Around the Web This Week

Here are some interesting law & religion stories from around the web this week:

Walker, “Reason and Religion in Late Seventeenth-Century England”

WalkerThis January, I.B. Tauris will publish Reason and Religion in Late Seventeenth-Century England: The Politics and Theology of Radical Dissent (2013) by historian Christopher J. Walker. The publisher’s description follows.

Reason has always held an uncertain position within Christianity. “I believe because it is absurd’,” wrote Tertullian in the third century as he dismissed rational thought. For Augustine of Hippo, reason had some merit as a route to faith but otherwise was of limited value, since it could undermine a person’s ability to approach God: “the wisdom of the creature,” he opined, “is a kind of twilight.” In seventeenth-century England, reason had come to mean, most usually, a spirit of free enquiry: the exercise of human intelligence upon some form of truth, whether religious or scientific. The notion of revelation, by contrast, indicated the wider accepted divine scheme within which human existence was situated. Christopher J Walker here explores the tensions between the forces of reason and revelation within English religion in the volatile period following the end of the Civil War. Ranging widely across the ideas of The Great Tew Circle, the Cambridge Platonists and dissenters like Paul Best and John Bidle (the “father of English Unitarianism”), the author shows, controversially, that the rational thinking and politics of many of the most supposedly radical figures of the era were not antipathetic to Christian faith but actually integral to it. His book makes an important contribution to the history of both religion and ideas.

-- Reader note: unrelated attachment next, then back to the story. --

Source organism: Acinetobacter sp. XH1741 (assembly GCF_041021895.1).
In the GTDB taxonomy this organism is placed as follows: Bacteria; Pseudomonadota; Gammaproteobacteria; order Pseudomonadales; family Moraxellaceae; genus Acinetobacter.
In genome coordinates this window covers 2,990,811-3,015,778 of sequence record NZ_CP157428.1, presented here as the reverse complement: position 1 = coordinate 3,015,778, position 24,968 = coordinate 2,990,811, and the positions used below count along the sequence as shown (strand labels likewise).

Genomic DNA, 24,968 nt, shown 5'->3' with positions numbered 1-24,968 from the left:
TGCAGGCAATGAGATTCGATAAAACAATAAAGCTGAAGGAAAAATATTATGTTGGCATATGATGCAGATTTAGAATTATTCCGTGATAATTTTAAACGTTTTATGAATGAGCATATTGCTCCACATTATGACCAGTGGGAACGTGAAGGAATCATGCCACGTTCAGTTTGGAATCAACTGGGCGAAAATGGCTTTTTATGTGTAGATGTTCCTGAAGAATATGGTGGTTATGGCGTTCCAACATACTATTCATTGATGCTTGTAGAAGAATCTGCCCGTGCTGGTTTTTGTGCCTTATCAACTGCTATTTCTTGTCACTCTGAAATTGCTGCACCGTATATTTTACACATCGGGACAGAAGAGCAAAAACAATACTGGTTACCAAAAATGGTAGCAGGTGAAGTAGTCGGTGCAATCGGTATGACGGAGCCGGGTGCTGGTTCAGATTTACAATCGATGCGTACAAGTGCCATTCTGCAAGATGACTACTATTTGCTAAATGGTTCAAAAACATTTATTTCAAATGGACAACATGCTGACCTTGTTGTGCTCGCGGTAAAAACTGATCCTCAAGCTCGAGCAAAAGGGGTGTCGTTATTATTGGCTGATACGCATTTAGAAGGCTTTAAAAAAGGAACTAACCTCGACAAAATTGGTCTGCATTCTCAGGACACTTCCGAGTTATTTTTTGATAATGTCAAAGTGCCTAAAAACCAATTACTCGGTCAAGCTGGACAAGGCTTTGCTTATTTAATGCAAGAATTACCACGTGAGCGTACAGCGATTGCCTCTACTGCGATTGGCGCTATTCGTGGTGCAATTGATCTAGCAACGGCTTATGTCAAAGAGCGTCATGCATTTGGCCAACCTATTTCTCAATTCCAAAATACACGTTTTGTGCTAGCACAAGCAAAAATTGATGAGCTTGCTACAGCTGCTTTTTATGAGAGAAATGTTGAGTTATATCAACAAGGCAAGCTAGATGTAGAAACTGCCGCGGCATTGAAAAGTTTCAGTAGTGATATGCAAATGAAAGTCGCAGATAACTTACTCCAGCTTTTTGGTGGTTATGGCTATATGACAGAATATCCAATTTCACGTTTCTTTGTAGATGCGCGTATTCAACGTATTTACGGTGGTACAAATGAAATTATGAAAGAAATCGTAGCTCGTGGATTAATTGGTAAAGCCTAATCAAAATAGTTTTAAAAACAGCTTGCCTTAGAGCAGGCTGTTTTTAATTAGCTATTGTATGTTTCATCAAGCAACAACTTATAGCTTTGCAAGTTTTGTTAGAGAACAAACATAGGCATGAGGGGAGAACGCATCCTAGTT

Bostom, “Sharia versus Freedom”

Sharia-v-FreedomIn October, Prometheus Books published Sharia versus Freedom by Andrew G. Bostom (Brown University Medical School). The publisher’s description follows.

Author Andrew G. Bostom expands upon his two previous groundbreaking compendia, The Legacy of Jihad and The Legacy of Islamic Antisemitism, with this collection of his own recent essays on Sharia—Islamic law. The book elucidates, unapologetically, Sharia’s defining Islamic religious principles and the consequences of its application across space and time, focusing upon contemporary illustrations.

A wealth of unambiguous evidence is marshaled, distilled, and analyzed, including: objective, erudite studies of Sharia by leading scholars of Islam; the acknowledgment of Sharia’s global “resurgence,” even by contemporary academic apologists for Islam; an abundance of recent polling data from Muslim nations and Muslim immigrant communities in the West confirming the ongoing, widespread adherence to Sharia’s tenets; the plaintive warnings and admonitions of contemporary Muslim intellectuals—freethinkers and believers, alike—about the incompatibility of Sharia with modern, Western-derived conceptions of universal human rights; and the overt promulgation by authoritative, mainstream international and North American Islamic religious and political organizations of traditional, Sharia-based Muslim legal systems as an integrated whole (i.e., extending well beyond mere “family-law aspects” of Sharia).